Like many others in the United States and around the world, I have been following the negotiations between Republicans and Democrats in Congress and the President about raising our debt ceiling with a mixture of anger, fear, and profound frustration. It is extraordinarily important that a deal get done, yesterday.
The thing that rankles me most is that critics of raising the debt ceiling liken it to expanding a profligate's limit on his credit card. As the Washington Post recently explained, this analogy is false. What we are talking about is not expanding our ability to incur additional debt, but agreeing to pay creditors we already owe. In other words, we've already swiped the credit card, and now we need to pay the bill. And like all debtors, if we don't pay our bills in a timely fashion, our creditworthiness will suffer.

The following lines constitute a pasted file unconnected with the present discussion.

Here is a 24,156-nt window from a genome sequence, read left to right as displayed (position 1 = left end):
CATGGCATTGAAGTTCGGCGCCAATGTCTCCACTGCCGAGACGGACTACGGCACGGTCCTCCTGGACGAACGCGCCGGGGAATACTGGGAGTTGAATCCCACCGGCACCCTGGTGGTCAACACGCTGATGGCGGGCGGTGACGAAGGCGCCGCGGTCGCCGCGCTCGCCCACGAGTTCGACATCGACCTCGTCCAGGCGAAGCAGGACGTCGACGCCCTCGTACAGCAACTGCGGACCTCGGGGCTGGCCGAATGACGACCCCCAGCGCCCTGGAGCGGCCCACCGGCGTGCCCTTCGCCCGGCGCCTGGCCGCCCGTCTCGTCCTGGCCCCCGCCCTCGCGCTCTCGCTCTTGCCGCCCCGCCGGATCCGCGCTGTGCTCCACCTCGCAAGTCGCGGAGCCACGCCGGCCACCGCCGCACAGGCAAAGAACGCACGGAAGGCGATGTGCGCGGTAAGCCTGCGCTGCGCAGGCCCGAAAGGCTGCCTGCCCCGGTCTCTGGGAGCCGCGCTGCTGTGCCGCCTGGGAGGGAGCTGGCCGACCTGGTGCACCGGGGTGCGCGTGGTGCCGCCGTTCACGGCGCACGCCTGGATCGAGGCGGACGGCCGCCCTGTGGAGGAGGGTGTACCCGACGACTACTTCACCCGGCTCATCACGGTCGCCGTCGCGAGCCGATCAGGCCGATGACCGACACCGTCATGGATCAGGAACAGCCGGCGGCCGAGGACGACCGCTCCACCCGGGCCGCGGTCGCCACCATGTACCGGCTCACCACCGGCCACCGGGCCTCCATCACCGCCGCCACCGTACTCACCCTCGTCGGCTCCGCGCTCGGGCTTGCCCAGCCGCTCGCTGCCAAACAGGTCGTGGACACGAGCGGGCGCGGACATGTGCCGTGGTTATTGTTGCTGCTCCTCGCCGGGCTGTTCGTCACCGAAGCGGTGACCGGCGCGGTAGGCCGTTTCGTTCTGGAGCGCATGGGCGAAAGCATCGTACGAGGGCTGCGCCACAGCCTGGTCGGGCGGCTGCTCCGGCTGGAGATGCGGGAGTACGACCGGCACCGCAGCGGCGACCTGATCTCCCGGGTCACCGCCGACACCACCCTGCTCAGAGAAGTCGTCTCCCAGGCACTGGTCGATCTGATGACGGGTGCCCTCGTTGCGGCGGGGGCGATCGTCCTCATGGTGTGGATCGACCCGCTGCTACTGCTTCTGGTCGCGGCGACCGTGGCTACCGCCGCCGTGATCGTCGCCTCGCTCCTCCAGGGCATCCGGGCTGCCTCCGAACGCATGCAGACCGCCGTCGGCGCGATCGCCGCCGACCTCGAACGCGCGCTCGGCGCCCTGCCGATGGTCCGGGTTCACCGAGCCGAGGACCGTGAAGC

This is an entirely separate issue from the need to reduce the nation's debt over the medium- and long-term, which is indeed of the utmost importance. But the conflation of the two issues is leading us down a foolish and dangerous path towards default.
The Onion recently provided its take on the issue, which would be funny if it were not so close to reality.